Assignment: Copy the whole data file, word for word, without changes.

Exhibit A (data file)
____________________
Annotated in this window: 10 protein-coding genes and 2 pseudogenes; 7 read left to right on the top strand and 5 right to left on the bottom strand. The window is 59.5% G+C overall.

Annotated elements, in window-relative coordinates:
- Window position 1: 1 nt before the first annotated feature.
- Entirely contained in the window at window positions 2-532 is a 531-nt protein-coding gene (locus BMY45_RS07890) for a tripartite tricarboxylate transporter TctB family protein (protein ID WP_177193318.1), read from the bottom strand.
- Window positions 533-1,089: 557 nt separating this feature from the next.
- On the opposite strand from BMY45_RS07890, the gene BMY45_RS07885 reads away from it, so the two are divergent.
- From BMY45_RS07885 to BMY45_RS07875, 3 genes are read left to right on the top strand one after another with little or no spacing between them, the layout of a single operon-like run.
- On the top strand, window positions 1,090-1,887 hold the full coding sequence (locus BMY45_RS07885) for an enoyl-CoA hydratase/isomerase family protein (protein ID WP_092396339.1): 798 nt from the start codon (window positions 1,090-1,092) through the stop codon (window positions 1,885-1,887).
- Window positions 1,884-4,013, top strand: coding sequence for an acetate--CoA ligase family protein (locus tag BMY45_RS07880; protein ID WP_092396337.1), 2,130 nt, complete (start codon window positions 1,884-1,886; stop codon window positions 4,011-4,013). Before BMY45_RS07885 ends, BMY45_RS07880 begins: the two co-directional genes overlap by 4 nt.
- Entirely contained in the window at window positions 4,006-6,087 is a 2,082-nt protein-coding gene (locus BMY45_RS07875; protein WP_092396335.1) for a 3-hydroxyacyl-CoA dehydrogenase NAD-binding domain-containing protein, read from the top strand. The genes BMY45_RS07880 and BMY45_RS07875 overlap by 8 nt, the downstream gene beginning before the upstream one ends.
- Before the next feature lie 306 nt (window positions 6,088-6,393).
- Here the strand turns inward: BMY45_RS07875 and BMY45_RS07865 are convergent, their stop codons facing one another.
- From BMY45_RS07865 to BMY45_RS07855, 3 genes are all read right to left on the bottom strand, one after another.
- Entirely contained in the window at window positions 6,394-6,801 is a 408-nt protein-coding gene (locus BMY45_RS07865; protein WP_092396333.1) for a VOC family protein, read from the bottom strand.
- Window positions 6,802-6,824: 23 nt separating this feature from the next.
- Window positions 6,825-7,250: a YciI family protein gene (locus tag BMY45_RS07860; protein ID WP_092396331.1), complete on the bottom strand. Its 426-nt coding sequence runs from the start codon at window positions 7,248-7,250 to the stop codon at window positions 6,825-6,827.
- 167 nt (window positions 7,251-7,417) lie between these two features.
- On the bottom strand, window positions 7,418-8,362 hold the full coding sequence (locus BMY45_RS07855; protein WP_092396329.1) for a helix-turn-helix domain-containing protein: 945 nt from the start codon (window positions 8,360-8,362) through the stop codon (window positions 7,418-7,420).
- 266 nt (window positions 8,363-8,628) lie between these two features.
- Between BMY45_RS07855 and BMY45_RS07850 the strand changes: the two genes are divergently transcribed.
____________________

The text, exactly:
Annotated in this window: 10 protein-coding genes and 2 pseudogenes; 7 read left to right on the top strand and 5 right to left on the bottom strand. The window is 59.5% G+C overall.

Annotated elements, in window-relative coordinates:
- Window position 1: 1 nt before the first annotated feature.
- Entirely contained in the window at window positions 2-532 is a 531-nt protein-coding gene (locus BMY45_RS07890) for a tripartite tricarboxylate transporter TctB family protein (protein ID WP_177193318.1), read from the bottom strand.
- Window positions 533-1,089: 557 nt separating this feature from the next.
- On the opposite strand from BMY45_RS07890, the gene BMY45_RS07885 reads away from it, so the two are divergent.
- From BMY45_RS07885 to BMY45_RS07875, 3 genes are read left to right on the top strand one after another with little or no spacing between them, the layout of a single operon-like run.
- On the top strand, window positions 1,090-1,887 hold the full coding sequence (locus BMY45_RS07885) for an enoyl-CoA hydratase/isomerase family protein (protein ID WP_092396339.1): 798 nt from the start codon (window positions 1,090-1,092) through the stop codon (window positions 1,885-1,887).
- Window positions 1,884-4,013, top strand: coding sequence for an acetate--CoA ligase family protein (locus tag BMY45_RS07880; protein ID WP_092396337.1), 2,130 nt, complete (start codon window positions 1,884-1,886; stop codon window positions 4,011-4,013). Before BMY45_RS07885 ends, BMY45_RS07880 begins: the two co-directional genes overlap by 4 nt.
- Entirely contained in the window at window positions 4,006-6,087 is a 2,082-nt protein-coding gene (locus BMY45_RS07875; protein WP_092396335.1) for a 3-hydroxyacyl-CoA dehydrogenase NAD-binding domain-containing protein, read from the top strand. The genes BMY45_RS07880 and BMY45_RS07875 overlap by 8 nt, the downstream gene beginning before the upstream one ends.
- Before the next feature lie 306 nt (window positions 6,088-6,393).
- Here the strand turns inward: BMY45_RS07875 and BMY45_RS07865 are convergent, their stop codons facing one another.
- From BMY45_RS07865 to BMY45_RS07855, 3 genes are all read right to left on the bottom strand, one after another.
- Entirely contained in the window at window positions 6,394-6,801 is a 408-nt protein-coding gene (locus BMY45_RS07865; protein WP_092396333.1) for a VOC family protein, read from the bottom strand.
- Window positions 6,802-6,824: 23 nt separating this feature from the next.
- Window positions 6,825-7,250: a YciI family protein gene (locus tag BMY45_RS07860; protein ID WP_092396331.1), complete on the bottom strand. Its 426-nt coding sequence runs from the start codon at window positions 7,248-7,250 to the stop codon at window positions 6,825-6,827.
- 167 nt (window positions 7,251-7,417) lie between these two features.
- On the bottom strand, window positions 7,418-8,362 hold the full coding sequence (locus BMY45_RS07855; protein WP_092396329.1) for a helix-turn-helix domain-containing protein: 945 nt from the start codon (window positions 8,360-8,362) through the stop codon (window positions 7,418-7,420).
- 266 nt (window positions 8,363-8,628) lie between these two features.
- Between BMY45_RS07855 and BMY45_RS07850 the strand changes: the two genes are divergently transcribed.